Players Code of Good Sportsmanship
I hereby pledge to provide positive support and encouragement to all teammates in youth sports by following the Code of Good Sportsmanship.
I will abide by the rules of the game.
Part of good sportsmanship is knowing the rules of the game and playing by them. If a player decides to play a given
sport it is the responsibility of that player to learn not only to play, but to play according to the rules which have been established and standardized to allow competitive games to be played in an orderly fashion. The more a player knows the rules the more that player can enjoy the sport.
I will try to avoid arguments.
Part of good sportsmanship is managing your anger. Arguing with the officials, coaches or opponents is often simply a misguided effort at “letting off steam” in the heat of competition. A good sport knows that anger can get in the way of good performance. A good sport knows how to walk away from an argument and to stay focused on the game at hand.
I will share the responsibilities of the team.
Part of good sportsmanship implies that the player on a team is a team player. In other words, the player understands that their behavior reflects on the team in general. Moreover, a team player does not condone unsportsmanlike conduct from teammates and reminds players that they all share in the responsibility of promoting good sportsmanship.
I will give everyone a chance to play by the rules of the game.
Part of good sportsmanship implies that the more talented player will look for and encourage the less talented player on the team by cooperating with the coach to develop their skills and their knowledge of the game.
I will always play fair.
Part of good sportsmanship is honesty and integrity. It is very crucial that the player play fair. Winning as a result of cheating (“dirty” fouls, ineligible players, etc.) is a hollow victory and does not benefit the team or the individual.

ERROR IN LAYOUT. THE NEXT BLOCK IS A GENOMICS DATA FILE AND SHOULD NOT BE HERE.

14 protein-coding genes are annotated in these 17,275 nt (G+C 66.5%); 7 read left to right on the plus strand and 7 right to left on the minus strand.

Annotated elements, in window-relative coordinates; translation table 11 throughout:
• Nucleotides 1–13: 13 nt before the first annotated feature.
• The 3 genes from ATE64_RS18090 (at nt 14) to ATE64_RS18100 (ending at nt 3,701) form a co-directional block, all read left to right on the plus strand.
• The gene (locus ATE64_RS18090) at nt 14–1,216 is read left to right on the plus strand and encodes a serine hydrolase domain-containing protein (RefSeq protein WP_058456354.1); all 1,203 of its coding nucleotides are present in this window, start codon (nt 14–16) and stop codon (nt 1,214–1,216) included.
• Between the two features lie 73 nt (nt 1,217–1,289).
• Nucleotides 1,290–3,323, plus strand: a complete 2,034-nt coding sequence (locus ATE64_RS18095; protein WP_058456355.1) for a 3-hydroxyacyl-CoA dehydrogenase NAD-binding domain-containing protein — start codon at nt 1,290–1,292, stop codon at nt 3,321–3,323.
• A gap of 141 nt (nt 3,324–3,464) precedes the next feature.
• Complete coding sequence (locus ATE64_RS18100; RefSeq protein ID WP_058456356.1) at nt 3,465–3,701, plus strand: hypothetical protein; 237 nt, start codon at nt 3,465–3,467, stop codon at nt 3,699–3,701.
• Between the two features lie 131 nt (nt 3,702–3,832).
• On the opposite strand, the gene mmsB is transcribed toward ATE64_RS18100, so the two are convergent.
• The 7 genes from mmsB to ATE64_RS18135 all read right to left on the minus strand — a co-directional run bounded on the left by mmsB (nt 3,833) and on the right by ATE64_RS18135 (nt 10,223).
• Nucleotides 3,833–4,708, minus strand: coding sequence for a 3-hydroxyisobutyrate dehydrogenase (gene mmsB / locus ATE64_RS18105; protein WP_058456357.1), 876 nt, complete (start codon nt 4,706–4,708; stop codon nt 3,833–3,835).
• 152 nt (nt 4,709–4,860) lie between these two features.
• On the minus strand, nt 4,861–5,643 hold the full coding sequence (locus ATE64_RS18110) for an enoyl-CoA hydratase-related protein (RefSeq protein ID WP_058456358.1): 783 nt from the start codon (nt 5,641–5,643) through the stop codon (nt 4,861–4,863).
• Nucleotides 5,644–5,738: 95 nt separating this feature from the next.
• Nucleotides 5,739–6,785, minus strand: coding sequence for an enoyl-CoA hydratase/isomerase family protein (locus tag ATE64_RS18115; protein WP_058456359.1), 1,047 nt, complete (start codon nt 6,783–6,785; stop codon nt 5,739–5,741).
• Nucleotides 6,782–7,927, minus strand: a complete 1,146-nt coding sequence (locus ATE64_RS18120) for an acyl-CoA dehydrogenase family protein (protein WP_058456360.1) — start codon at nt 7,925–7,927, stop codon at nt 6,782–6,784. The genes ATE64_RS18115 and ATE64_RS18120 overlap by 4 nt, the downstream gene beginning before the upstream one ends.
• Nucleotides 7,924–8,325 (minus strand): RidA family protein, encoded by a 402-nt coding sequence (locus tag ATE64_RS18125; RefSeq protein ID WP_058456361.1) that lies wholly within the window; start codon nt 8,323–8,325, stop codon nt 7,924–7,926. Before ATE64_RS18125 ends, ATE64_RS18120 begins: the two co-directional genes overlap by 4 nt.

I will follow the directions of the coach.
Part of good sportsmanship is listening to and following the directions of the coach and realizing that each player’s decisions affect the rest of the team. If a player has a disagreement with the coach the player, along with their parents discuss this agreement privately, away from the other teammates.
I will respect the efforts of the other teams.
Part of good sportsmanship is being able to accept the other teams’ abilities whether they play better or worse. Respect for the other team is critical to good sportsmanship. If an opponent out-performs a player, that player accepts it, learns from it, offers no excuses and moves on. If a player out-performs an opponent, that player enjoys the victory but does not belittle or minimize the efforts of the opponent.
I will offer positive encouragement to my teammates.
Part of good sportsmanship is a player who praises teammates when they do well and who comforts and encourages them when they make mistakes. Criticizing teammates during a game distracts them from the focus of working together and gives the advantage to the opponent who develops a sense of confidence when seeing signs of weakness or lack of unity.
I will accept the judgment calls of the game officials.
Part of good sportsmanship is knowing that people are human and mistakes happen. Arguing with the official simply wastes time and energy. The player with good sportsmanship knows that errors may be made and they may be upset about the call but the player also has learned to focus their energies back on the game and on doing the best they can for the rest of the game.
I will end the game smoothly.
Part of good sportsmanship is a player who emphasized the joy of participating, regardless of the outcome. The player knows that their efforts to the end the competition smoothly, without antagonizing the opponent, will help ensure that the games will continue in the future.
Sportsmanship is the ability to:
- Win without gloating (don’t rub it in)
- Lose without complaining (don’t make excuses)
- Treat your opponent and the officials with respect
- If you make a mistake don’t pout or make excuses. Learn from it and be ready to continue to play.
- If a teammate makes a mistake, encourage, don’t criticize.
Updated: August 7, 2019